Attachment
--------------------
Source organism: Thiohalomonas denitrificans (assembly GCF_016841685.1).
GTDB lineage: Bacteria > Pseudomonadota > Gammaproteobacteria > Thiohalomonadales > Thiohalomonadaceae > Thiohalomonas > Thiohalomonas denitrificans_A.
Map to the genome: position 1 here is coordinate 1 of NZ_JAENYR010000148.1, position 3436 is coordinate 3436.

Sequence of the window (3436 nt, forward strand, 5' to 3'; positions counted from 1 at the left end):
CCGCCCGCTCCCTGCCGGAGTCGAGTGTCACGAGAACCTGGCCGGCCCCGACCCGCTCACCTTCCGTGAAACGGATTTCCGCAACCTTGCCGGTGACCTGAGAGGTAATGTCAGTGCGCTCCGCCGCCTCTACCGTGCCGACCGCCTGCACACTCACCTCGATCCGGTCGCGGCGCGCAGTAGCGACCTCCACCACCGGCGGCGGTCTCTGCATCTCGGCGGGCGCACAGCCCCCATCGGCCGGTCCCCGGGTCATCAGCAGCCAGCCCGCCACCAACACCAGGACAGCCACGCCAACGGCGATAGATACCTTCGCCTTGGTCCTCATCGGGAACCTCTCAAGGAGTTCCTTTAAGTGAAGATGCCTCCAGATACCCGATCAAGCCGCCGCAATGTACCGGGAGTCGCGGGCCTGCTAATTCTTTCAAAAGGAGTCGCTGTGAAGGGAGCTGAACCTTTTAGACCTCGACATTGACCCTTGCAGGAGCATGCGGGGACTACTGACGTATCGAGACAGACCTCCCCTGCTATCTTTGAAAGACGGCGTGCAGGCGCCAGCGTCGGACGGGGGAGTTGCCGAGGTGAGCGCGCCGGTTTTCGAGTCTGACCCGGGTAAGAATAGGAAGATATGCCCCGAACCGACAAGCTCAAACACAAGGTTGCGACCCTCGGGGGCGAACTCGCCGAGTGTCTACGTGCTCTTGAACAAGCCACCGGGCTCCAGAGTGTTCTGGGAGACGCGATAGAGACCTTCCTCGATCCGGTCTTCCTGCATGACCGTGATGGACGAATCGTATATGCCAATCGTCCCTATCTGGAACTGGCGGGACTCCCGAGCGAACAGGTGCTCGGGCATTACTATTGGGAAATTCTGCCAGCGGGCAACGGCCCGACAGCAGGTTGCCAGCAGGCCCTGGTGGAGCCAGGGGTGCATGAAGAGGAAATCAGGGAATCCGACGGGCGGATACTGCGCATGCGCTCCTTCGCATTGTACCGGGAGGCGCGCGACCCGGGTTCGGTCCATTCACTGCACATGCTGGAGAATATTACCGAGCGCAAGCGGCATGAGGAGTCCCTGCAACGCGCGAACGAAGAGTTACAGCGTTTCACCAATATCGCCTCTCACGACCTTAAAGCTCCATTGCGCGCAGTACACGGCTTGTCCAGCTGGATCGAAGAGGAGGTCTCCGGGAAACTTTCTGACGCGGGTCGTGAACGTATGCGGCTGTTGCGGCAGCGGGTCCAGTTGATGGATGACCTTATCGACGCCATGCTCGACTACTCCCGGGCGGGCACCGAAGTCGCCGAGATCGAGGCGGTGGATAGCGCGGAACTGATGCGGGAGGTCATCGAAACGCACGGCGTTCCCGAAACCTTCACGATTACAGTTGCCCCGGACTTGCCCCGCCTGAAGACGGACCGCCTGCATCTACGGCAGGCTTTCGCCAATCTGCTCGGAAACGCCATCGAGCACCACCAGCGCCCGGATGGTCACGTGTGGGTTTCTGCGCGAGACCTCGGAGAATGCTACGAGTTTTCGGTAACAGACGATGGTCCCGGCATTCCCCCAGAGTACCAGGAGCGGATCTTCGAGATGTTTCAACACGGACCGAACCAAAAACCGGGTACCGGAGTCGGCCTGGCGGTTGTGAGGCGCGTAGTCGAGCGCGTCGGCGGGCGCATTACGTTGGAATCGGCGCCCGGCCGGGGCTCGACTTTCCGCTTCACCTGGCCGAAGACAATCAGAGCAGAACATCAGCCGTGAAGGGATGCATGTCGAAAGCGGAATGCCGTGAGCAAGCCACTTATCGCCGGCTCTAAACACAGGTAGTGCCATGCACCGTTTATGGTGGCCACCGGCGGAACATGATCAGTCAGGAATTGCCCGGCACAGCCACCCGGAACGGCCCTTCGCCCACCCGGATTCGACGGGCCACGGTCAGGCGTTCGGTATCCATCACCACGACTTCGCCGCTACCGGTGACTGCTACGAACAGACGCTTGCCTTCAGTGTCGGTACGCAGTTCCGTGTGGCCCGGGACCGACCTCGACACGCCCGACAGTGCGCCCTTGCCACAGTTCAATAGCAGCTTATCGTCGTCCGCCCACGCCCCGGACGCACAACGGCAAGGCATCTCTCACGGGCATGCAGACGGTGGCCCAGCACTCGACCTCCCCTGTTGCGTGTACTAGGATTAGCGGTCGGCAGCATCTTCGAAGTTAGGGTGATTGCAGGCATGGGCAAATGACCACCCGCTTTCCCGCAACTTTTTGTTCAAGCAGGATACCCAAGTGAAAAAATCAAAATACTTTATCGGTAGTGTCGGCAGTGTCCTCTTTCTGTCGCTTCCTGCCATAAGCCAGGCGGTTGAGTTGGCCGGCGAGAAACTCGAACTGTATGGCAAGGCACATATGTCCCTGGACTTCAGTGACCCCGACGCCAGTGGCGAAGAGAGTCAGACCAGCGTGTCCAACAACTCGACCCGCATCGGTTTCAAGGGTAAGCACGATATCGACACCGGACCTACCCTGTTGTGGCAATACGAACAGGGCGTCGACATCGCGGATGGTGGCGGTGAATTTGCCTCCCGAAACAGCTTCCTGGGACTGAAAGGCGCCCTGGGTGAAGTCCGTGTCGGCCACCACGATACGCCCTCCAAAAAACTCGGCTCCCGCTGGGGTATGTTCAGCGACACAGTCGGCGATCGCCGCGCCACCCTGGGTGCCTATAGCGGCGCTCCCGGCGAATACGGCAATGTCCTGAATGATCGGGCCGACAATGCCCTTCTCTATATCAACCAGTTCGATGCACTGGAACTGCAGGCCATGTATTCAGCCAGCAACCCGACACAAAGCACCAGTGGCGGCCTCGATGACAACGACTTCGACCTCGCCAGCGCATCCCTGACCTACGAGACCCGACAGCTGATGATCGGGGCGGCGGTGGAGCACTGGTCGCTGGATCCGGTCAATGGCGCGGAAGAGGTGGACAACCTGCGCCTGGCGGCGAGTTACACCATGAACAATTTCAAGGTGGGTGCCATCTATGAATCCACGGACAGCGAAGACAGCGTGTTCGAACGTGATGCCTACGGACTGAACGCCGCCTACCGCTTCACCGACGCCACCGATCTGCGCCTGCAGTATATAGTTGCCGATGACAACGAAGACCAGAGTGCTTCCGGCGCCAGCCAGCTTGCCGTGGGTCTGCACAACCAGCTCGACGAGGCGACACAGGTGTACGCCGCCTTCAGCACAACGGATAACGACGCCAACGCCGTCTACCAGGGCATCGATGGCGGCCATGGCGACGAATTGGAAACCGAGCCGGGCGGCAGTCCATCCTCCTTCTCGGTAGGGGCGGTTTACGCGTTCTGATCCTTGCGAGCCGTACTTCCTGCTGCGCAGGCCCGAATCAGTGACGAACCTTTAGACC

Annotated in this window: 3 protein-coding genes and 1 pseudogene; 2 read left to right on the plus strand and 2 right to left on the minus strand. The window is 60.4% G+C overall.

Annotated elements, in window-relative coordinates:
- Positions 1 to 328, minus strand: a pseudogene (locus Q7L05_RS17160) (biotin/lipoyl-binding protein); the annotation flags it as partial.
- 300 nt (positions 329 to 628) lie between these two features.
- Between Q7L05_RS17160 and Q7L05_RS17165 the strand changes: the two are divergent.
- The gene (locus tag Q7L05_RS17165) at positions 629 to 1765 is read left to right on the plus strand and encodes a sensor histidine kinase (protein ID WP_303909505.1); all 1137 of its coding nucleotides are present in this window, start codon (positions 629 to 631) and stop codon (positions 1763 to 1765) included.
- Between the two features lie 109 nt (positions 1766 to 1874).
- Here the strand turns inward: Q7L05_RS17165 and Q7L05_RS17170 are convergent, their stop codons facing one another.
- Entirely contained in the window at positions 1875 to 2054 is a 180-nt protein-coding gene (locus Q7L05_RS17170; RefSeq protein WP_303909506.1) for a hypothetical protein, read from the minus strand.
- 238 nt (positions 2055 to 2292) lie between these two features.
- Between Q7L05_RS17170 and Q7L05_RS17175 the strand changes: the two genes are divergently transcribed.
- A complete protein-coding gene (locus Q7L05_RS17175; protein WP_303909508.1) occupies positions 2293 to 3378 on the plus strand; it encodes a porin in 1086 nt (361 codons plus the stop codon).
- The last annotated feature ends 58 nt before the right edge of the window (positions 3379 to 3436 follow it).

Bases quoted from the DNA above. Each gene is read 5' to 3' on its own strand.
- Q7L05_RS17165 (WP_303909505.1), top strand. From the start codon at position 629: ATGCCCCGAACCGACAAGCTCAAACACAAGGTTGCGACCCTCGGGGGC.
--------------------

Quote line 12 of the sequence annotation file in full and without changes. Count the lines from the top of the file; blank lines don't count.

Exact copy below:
- Between the two features lie 109 nt (positions 1766 to 1874).